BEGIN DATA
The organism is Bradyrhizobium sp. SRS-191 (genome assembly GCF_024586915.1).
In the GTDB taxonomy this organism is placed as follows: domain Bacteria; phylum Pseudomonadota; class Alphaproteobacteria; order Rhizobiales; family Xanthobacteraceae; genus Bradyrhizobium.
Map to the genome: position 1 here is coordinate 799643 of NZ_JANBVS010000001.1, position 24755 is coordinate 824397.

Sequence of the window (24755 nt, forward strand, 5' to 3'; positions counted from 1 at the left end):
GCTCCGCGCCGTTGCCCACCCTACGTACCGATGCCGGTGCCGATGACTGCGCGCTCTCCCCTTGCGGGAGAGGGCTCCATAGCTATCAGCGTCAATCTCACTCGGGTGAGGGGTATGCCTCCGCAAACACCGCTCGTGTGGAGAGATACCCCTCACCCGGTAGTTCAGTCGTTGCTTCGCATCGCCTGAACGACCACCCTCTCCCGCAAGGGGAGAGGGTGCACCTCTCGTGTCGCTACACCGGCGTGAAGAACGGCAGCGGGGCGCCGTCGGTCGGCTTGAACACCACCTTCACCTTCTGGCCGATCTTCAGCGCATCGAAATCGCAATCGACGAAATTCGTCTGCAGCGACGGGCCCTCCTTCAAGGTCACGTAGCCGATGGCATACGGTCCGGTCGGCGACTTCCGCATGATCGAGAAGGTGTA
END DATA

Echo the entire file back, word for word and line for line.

The organism is Bradyrhizobium sp. SRS-191 (genome assembly GCF_024586915.1).
In the GTDB taxonomy this organism is placed as follows: domain Bacteria; phylum Pseudomonadota; class Alphaproteobacteria; order Rhizobiales; family Xanthobacteraceae; genus Bradyrhizobium.
Map to the genome: position 1 here is coordinate 799643 of NZ_JANBVS010000001.1, position 24755 is coordinate 824397.

Sequence of the window (24755 nt, forward strand, 5' to 3'; positions counted from 1 at the left end):
GCTCCGCGCCGTTGCCCACCCTACGTACCGATGCCGGTGCCGATGACTGCGCGCTCTCCCCTTGCGGGAGAGGGCTCCATAGCTATCAGCGTCAATCTCACTCGGGTGAGGGGTATGCCTCCGCAAACACCGCTCGTGTGGAGAGATACCCCTCACCCGGTAGTTCAGTCGTTGCTTCGCATCGCCTGAACGACCACCCTCTCCCGCAAGGGGAGAGGGTGCACCTCTCGTGTCGCTACACCGGCGTGAAGAACGGCAGCGGGGCGCCGTCGGTCGGCTTGAACACCACCTTCACCTTCTGGCCGATCTTCAGCGCATCGAAATCGCAATCGACGAAATTCGTCTGCAGCGACGGGCCCTCCTTCAAGGTCACGTAGCCGATGGCATACGGTCCGGTCGGCGACTTCCGCATGATCGAGAAGGTGTA